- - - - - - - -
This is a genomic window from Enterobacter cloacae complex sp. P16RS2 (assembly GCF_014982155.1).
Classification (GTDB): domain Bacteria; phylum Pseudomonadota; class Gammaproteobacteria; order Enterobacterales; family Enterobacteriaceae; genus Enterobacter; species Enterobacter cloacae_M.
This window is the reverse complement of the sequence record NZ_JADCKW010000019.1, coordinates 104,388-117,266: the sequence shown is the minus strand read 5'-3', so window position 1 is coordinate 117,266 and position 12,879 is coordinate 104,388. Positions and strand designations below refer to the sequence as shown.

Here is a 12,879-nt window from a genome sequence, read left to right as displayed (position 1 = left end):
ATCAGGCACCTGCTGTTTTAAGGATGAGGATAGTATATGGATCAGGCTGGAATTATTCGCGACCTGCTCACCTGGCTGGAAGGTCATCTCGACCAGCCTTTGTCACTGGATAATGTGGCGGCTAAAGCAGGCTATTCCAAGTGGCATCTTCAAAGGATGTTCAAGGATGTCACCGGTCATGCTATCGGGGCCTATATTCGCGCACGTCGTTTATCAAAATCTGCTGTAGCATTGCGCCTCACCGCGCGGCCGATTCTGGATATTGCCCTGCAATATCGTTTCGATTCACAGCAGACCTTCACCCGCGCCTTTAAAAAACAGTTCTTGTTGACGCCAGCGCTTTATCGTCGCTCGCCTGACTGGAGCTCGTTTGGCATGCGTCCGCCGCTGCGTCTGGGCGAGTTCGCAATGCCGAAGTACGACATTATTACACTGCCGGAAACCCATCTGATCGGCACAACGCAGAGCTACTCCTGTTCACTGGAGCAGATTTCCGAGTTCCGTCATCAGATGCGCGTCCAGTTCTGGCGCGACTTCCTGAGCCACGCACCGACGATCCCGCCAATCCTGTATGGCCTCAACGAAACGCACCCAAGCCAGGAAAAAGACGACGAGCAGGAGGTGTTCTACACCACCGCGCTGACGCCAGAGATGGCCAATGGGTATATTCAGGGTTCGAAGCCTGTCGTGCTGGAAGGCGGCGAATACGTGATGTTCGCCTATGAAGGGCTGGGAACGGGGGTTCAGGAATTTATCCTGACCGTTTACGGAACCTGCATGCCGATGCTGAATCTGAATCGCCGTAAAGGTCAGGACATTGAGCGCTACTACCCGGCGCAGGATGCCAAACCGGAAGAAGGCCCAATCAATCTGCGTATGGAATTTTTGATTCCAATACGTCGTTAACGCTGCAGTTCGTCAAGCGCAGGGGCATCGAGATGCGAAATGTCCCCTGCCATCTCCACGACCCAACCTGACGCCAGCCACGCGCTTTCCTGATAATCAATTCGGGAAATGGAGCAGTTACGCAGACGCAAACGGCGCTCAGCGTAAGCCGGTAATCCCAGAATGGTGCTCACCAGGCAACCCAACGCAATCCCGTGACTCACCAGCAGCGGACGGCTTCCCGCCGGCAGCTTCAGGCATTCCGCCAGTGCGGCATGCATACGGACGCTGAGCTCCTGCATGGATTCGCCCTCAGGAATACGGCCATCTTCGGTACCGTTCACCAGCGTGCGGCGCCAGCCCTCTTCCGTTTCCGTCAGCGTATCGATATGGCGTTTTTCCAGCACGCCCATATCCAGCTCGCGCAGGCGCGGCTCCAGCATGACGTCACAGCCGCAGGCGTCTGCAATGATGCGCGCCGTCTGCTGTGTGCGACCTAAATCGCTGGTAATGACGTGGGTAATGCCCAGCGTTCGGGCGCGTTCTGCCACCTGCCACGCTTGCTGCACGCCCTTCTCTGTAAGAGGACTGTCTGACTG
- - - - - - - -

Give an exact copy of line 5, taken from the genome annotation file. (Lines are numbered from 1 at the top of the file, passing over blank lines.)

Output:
ATCAGGCACCTGCTGTTTTAAGGATGAGGATAGTATATGGATCAGGCTGGAATTATTCGCGACCTGCTCACCTGGCTGGAAGGTCATCTCGACCAGCCTTTGTCACTGGATAATGTGGCGGCTAAAGCAGGCTATTCCAAGTGGCATCTTCAAAGGATGTTCAAGGATGTCACCGGTCATGCTATCGGGGCCTATATTCGCGCACGTCGTTTATCAAAATCTGCTGTAGCATTGCGCCTCACCGCGCGGCCGATTCTGGATATTGCCCTGCAATATCGTTTCGATTCACAGCAGACCTTCACCCGCGCCTTTAAAAAACAGTTCTTGTTGACGCCAGCGCTTTATCGTCGCTCGCCTGACTGGAGCTCGTTTGGCATGCGTCCGCCGCTGCGTCTGGGCGAGTTCGCAATGCCGAAGTACGACATTATTACACTGCCGGAAACCCATCTGATCGGCACAACGCAGAGCTACTCCTGTTCACTGGAGCAGATTTCCGAGTTCCGTCATCAGATGCGCGTCCAGTTCTGGCGCGACTTCCTGAGCCACGCACCGACGATCCCGCCAATCCTGTATGGCCTCAACGAAACGCACCCAAGCCAGGAAAAAGACGACGAGCAGGAGGTGTTCTACACCACCGCGCTGACGCCAGAGATGGCCAATGGGTATATTCAGGGTTCGAAGCCTGTCGTGCTGGAAGGCGGCGAATACGTGATGTTCGCCTATGAAGGGCTGGGAACGGGGGTTCAGGAATTTATCCTGACCGTTTACGGAACCTGCATGCCGATGCTGAATCTGAATCGCCGTAAAGGTCAGGACATTGAGCGCTACTACCCGGCGCAGGATGCCAAACCGGAAGAAGGCCCAATCAATCTGCGTATGGAATTTTTGATTCCAATACGTCGTTAACGCTGCAGTTCGTCAAGCGCAGGGGCATCGAGATGCGAAATGTCCCCTGCCATCTCCACGACCCAACCTGACGCCAGCCACGCGCTTTCCTGATAATCAATTCGGGAAATGGAGCAGTTACGCAGACGCAAACGGCGCTCAGCGTAAGCCGGTAATCCCAGAATGGTGCTCACCAGGCAACCCAACGCAATCCCGTGACTCACCAGCAGCGGACGGCTTCCCGCCGGCAGCTTCAGGCATTCCGCCAGTGCGGCATGCATACGGACGCTGAGCTCCTGCATGGATTCGCCCTCAGGAATACGGCCATCTTCGGTACCGTTCACCAGCGTGCGGCGCCAGCCCTCTTCCGTTTCCGTCAGCGTATCGATATGGCGTTTTTCCAGCACGCCCATATCCAGCTCGCGCAGGCGCGGCTCCAGCATGACGTCACAGCCGCAGGCGTCTGCAATGATGCGCGCCGTCTGCTGTGTGCGACCTAAATCGCTGGTAATGACGTGGGTAATGCCCAGCGTTCGGGCGCGTTCTGCCACCTGCCACGCTTGCTGCACGCCCTTCTCTGTAAGAGGACTGTCTGACTG